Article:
~A Court for Owls~
“And thorns shall come up in her palaces, nettles and brambles in the fortresses thereof:
and it shall be an habitation of dragons, and a court for owls…and the satyr shall cry to his fellow…”
~Isaiah 34:13, 14
Dear Members and Friends,
I would take a misty woodland trail over an abandoned factory any day. Well…almost any day. Just every once in a while, when I don’t have time for a long trek in the woods, I turn to a pastime known as “urban exploring.” That’s to say, I seek out abandoned buildings and poke around in them. I know, I know. It’s dangerous and potentially illegal. But believe me; I’ve researched Pennsylvania’s laws on trespassing, and I never break them! And as for the dangerous part, well, you’re right. It’s not a hobby for the careless. Leaking roofs can mean rotted out floors and the risk of a nasty drop into the dark nether-reaches of an old cellar. And there is a real possibility of coming across living creatures in derelict buildings—many of them best avoided. But a part of me feels a little bit heroic when I venture into a historic structure and document its architecture before it passes beyond reach. I keep a record of all the old buildings I visit, with photos, and I consider it a kind of archeology—except without having to recall any of my Hebrew….
Such was the case recently when a friend and I paid a visit to an old church…that shall remain nameless. Actually, the church is nameless. I only figured out some of its story from a few telltale signs: a date etched in the cornerstone told me how old it was. A large, ceremonial tub—just big enough to dunk an adult—told me what kind of church it had been. The lavishly ornate sanctuary told me what kind of people worshiped there: professional people, movers and shakers, philanthropic types.
But nowadays, homeless squatters clearly occupy the old fellowship hall by night. All the arched stained glass windows had long since been shattered by vandals. A domed skylight was gone. Paint was peeling from intricate scrollwork in the ceilings and walls. When we came across the remains of a certain woodland creature, we fled the building right away, for fear of rabid beasties. And yet, it was a marvelous church in its day. I know of large towns on the Plains that boast not a single building as lovely as this old ruin once was. If chance had landed that church in Amarillo, it would be the grandest cathedral in town. But sadly, the beauty and historicity of a building aren’t enough to guarantee its survival here in the Pittsburgh area. So much of our history is lost year by year, as our “built environment,” our regional heritage, returns to the elements.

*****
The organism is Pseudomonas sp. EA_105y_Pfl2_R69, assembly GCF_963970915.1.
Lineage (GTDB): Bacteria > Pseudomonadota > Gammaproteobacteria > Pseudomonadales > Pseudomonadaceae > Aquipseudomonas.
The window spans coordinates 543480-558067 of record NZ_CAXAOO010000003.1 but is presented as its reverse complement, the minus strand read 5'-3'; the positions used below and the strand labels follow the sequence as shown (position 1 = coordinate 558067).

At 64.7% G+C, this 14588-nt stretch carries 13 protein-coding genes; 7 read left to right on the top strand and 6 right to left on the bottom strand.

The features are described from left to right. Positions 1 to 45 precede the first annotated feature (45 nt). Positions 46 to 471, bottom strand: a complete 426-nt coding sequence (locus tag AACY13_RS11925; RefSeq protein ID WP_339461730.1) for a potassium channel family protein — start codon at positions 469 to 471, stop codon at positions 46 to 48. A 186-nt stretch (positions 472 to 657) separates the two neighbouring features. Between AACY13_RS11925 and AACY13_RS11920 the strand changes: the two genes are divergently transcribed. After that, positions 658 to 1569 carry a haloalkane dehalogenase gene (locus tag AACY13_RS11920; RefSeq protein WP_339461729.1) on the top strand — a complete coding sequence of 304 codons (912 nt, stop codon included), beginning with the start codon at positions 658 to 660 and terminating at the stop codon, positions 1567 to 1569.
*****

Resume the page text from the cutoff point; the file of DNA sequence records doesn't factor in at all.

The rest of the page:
Before hightailing it back to the car, I paused a little wistfully in that cavernous old sanctuary. I felt the need to honor the unseen lives, the “cloud of witnesses,” that had brought their stories into that holy place. How many tearful or grateful prayers were whispered here—forgotten now by everyone except the One to whom they were addressed? How many people marked their life’s transitions here: the happy, nervous wedding days; the baptisms, sopping wet in yonder tub; the desperately sad goodbyes with coffins and chrysanthemums? How did the music once resound from the pipe organ, rattling the windows and stirring the soul? How many tears were held back or allowed to flow in this very room, now wasted? My heart ached for the stories these crumbling walls would never tell. The promise at the end of the book—the promise at the end of time—is, “Behold, I make all things new.” But which thing will be made new in this dismal place: the glorious house of prayer, the pristine forest that it replaced, or the primeval swamps that existed before that?
There are places in our lives that are made sacred by the events that occur in them, the thoughts we think in them, the emotions we feel in them, the people we become in them. There are places in our lives that cause us to be better than we would be without them. And those places are worthy of our reverence and care. They’re worthy of our frequent visits and our loving attention. What are some of your life’s holy places? I hope one of them is right here at Bower Hill Church.
In Christ’s Peace,